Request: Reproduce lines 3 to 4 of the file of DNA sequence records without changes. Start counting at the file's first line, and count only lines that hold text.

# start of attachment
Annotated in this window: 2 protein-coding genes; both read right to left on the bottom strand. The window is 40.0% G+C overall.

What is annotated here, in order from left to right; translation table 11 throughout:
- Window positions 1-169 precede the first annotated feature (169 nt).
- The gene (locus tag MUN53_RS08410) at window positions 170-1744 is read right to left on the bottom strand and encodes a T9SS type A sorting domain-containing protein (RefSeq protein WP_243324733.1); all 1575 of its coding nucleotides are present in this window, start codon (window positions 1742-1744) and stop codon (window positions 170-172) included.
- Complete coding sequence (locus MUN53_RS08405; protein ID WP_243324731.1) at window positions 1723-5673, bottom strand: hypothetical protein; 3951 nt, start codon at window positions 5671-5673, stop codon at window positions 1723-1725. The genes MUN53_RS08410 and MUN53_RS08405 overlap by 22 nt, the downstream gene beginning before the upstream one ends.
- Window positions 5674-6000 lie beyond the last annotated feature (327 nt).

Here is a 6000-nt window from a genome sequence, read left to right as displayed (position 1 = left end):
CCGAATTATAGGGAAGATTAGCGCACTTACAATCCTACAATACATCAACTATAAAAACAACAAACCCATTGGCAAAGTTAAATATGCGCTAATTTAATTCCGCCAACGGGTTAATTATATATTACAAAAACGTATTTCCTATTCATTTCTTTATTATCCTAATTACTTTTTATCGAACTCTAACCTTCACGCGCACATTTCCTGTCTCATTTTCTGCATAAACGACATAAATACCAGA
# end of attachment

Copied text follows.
- Window positions 1-169 precede the first annotated feature (169 nt).
- The gene (locus tag MUN53_RS08410) at window positions 170-1744 is read right to left on the bottom strand and encodes a T9SS type A sorting domain-containing protein (RefSeq protein WP_243324733.1); all 1575 of its coding nucleotides are present in this window, start codon (window positions 1742-1744) and stop codon (window positions 170-172) included.